Every now and then, we’ll take a look at each conference’s standings to see if there are any trends or quirks that explain why some teams are failing and others are overachieving. Obviously, these results will reveal bigger truths once we advance later into this season … but it’s still fun and interesting to take a peek at bigger picture numbers.
Want to compare and contrast? Check out the November and October editions of the Eastern Conference standings analysis.
Which teams are the hottest and coldest? Which teams are road warriors and who depends too much on home cooking? Let’s take a look.
Tampa Bay should rise.
With Atlanta briefly stealing the top spot normally held by Washington, Tampa Bay kinda-sorta slipped under the radar. If there’s one team that should be even better going forward, it’s the Lightning because:
- They hold two games in hand over the Caps and Thrashers.
- Most importantly: they’ve only played 14 games at home versus 21 on the road. They have 27 games in Tampa Bay for the rest of the regular season versus only 20 more away from their arena.
Carolina and Florida are justified in a little schedule griping.
Much like Tampa Bay, Carolina and Florida are dealing with some odd early season scheduling. Unlike the Lightning, those teams sit outside the playoff picture to boot.
Along with playing overseas, the Hurricanes have played 14 games in Carolina versus 19 on the road. They cannot complain much louder than the Panthers, though, as Peter DeBoer’s squad played 13 games in Sunrise and 20 away from home so far.
Philadelphia and Washington must face the possibility of a 4/5 seed series.
Because they’re both facing stout divisional competition and will face more road games than home contests going forward. The Capitals have played in the most games (37) of any team in the East (although the Thrashers played in 37 as well). Washington already played 21 at home, so they’ll face five more road contests.
The Flyers must face the Penguins’ push, Pronger’s injury and more road contests (five more as well) too. Then again, they have 10 wins on the road already so they don’t have to worry as much as the Capitals, who own a 7-8-1 away record so far.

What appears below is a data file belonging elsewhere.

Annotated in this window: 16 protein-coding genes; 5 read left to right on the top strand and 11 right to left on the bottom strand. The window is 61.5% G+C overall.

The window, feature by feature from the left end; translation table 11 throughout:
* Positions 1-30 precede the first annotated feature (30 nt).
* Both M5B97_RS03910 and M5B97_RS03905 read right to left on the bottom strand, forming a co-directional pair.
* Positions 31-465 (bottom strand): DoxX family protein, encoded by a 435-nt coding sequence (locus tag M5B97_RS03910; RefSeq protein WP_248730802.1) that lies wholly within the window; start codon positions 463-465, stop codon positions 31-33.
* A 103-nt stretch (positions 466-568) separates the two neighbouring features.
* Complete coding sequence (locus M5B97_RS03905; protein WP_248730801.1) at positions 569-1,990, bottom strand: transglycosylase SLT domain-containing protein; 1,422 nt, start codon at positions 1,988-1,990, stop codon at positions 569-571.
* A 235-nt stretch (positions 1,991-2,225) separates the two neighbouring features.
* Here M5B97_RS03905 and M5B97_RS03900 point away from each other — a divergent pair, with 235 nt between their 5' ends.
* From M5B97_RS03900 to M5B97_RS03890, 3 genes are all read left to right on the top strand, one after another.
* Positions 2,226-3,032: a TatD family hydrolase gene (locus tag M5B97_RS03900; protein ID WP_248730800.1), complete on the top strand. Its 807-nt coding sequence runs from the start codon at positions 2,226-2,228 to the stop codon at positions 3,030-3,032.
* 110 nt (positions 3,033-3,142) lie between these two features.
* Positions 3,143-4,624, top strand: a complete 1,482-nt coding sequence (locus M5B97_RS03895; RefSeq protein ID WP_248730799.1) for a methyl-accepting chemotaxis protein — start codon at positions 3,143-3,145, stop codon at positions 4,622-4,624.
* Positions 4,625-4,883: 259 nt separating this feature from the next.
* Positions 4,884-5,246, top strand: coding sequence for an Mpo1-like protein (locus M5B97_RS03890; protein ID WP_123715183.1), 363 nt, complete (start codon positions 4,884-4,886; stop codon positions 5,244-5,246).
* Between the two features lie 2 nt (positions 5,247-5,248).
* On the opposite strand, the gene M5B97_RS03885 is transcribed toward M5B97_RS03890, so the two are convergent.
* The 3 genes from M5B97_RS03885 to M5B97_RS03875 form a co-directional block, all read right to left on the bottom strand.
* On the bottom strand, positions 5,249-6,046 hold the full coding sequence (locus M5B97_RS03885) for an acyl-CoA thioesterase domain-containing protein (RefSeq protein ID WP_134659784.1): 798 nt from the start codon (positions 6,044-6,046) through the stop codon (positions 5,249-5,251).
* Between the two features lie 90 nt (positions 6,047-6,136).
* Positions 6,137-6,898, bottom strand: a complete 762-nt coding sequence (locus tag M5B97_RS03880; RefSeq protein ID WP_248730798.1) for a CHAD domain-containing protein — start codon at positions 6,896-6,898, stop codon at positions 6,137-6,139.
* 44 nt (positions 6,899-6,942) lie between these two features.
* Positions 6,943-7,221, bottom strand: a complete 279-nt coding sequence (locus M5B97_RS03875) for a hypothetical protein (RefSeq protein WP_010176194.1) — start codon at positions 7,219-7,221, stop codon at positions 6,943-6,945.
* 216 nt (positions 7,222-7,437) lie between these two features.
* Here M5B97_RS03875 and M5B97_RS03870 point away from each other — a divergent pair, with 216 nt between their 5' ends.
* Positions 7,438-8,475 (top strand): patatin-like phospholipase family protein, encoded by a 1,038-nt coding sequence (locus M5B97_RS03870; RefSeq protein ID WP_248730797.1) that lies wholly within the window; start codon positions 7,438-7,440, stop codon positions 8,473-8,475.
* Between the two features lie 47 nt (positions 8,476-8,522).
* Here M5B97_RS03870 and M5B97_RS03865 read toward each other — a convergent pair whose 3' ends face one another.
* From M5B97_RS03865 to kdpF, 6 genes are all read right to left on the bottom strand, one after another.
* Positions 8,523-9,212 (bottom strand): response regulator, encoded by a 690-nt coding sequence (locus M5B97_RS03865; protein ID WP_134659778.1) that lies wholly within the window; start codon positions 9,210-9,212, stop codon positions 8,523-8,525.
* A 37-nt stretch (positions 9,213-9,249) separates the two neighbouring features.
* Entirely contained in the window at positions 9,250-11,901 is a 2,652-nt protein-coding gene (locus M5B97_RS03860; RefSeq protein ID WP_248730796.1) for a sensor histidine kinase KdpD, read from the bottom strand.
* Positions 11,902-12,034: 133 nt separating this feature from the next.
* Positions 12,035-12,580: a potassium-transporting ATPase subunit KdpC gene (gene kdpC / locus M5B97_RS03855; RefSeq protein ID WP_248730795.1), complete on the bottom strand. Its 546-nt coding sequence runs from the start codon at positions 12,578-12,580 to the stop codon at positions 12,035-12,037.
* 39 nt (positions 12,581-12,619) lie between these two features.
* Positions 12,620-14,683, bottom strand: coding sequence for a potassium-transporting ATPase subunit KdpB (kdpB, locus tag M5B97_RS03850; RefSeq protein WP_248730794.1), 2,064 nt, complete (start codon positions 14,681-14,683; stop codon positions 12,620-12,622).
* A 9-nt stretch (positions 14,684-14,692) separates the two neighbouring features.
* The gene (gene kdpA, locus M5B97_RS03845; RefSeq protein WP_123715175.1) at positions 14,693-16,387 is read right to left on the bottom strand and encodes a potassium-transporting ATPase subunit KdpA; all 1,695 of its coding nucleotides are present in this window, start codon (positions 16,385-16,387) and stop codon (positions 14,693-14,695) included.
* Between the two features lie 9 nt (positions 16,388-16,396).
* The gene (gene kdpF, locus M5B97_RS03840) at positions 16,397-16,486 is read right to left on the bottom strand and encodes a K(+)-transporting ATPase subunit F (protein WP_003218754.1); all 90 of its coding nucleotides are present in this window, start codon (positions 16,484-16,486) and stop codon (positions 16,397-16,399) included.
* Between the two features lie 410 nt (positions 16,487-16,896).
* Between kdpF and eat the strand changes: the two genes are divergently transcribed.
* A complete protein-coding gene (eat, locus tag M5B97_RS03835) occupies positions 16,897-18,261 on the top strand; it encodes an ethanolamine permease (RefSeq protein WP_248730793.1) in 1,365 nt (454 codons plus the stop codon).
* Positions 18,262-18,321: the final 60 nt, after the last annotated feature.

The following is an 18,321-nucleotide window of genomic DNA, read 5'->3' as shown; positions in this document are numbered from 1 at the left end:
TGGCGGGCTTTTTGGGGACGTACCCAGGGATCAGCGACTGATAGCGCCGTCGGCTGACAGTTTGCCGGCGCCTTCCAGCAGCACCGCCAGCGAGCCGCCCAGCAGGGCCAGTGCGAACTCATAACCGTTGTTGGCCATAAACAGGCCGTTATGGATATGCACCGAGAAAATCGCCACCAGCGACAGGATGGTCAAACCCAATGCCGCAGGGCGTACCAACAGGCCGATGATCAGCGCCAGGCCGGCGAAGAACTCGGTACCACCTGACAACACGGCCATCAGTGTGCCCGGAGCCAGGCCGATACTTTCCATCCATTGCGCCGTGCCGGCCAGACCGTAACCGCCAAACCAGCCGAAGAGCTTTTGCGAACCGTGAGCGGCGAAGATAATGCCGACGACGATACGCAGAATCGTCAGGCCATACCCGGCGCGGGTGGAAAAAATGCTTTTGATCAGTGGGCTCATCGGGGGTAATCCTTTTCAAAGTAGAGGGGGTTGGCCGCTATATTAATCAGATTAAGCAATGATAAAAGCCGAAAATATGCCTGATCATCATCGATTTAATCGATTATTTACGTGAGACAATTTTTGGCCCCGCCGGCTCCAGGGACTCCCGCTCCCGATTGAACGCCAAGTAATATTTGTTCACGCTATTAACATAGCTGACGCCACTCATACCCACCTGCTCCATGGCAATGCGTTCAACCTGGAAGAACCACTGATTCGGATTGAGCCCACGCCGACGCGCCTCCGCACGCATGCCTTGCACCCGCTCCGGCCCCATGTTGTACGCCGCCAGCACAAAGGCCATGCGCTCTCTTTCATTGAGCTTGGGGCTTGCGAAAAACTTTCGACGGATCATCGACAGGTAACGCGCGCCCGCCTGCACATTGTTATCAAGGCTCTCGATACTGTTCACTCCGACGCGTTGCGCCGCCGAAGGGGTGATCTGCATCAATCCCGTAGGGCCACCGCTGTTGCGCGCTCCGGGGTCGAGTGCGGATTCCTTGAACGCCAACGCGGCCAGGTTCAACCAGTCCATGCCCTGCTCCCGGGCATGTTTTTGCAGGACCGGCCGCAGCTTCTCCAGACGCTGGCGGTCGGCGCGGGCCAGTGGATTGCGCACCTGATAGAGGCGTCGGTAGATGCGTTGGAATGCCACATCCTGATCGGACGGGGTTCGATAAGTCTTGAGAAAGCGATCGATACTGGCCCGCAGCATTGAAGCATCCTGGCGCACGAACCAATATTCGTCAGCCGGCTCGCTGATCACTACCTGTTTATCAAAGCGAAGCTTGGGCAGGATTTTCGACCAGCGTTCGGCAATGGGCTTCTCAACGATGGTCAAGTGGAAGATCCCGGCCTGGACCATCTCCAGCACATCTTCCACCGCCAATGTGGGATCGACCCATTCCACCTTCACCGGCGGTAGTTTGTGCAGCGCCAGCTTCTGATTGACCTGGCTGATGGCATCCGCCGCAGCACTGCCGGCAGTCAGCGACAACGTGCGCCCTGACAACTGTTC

Who knows how that will shake out, but unbiased hockey fans would surely get a treat if those two teams met in the first round.
The Penguins (12-4-1) and Rangers (12-6-0) are the best teams in the league at bringing their shows on the road. Again, the Flyers are pretty efficient away from Philly too (10-2-3) while the Lightning are scrappy but not elite away from Tampa Bay (10-8-3).
This indicates that the Atlantic Division teams are going to be tough outs in the playoffs.
A long season in Long Island
The Islanders have played the least games (32) of any team in the NHL. If any fan base could get a fast forward button, it would probably be theirs (or the Devils’ fans, I guess).
Overall, I think that the Capitals might be in a little trouble (at least as far as winning a division title is concerned) while the Flyers might face a bump in the road. The Lightning could move up while the Hurricanes and Panthers probably have the best chance among the teams outside of the top eight to make a run for the playoffs.
Oh, it wasn’t quite bold print worthy, but with Boston’s two games in hand and the Canadiens facing three more games on the road than at home for the rest of the season, the Northeast Division race could be awfully interesting too.
And, yes, the far-off possibility of a Flyers-Capitals first round series does get me kind of excited.